"No, the whole country, all of Morocco!"
"Oh, well, do you need a break?"
"Well, let's go to America for an hour..."
We spent the next hour or two in my living room looking at pictures of the states on my computer and listening to "The Best of Jimmy Buffett" on my massive speakers. We didn't say much to eachother at first, but by the end his head had cleared and he was smiling and laughing. I stood up and shook his hand as he got up to leave and asked he was still upset. He said no, and thanked me. I told him to come back any time.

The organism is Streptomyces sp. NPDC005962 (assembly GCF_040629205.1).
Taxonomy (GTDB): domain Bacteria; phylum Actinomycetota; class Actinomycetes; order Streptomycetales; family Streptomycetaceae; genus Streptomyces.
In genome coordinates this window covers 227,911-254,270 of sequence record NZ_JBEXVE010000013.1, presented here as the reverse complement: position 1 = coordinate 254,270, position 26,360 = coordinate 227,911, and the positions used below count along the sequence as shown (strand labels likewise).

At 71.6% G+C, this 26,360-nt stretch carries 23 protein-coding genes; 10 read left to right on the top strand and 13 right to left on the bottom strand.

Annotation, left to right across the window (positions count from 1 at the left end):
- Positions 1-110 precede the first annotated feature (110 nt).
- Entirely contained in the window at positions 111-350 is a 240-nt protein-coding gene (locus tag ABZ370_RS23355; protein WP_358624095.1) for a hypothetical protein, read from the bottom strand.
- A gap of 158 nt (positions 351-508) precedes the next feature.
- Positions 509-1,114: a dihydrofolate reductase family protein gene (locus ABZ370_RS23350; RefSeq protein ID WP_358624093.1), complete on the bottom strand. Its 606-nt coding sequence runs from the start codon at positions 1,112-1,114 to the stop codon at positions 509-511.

No one insults my language anymore. Or rather if they do, they tend to retract the statement later in the conversation. One day I was sitting on a cement sewage cap by the side of the road in a nearby village, waiting for the afternoon transit to come by and take me home. A man in his fifties walked up to me, took my hand and, after we had exchanged pleasantries, he said "You don't know any Tam". Instead of my standby reaction of last year, which was blushing slightly before looking at my toes and agreeing sheepishly, I locked him in a steely gaze, smiled a little, and replied "How would you know? We haven't even talked about anything yet.". The exchange ended after a long talk about the lack of snow last winter, the wheat in the fields, whether I was fasting for Ramadan (yes, I am), and inquiries after our respective families Moroccan and American. He showed me a nasty burn on his hand, and complained about the clinic being closed (a reasonable thing to complain about), and asked me for a light for his cigarette (always carry a lighter). As he turned to go I took his good hand, and asked quietly "Do I know how to speak Tam?", he smiled broadly and smacked me on the shoulder before answering "Yes!".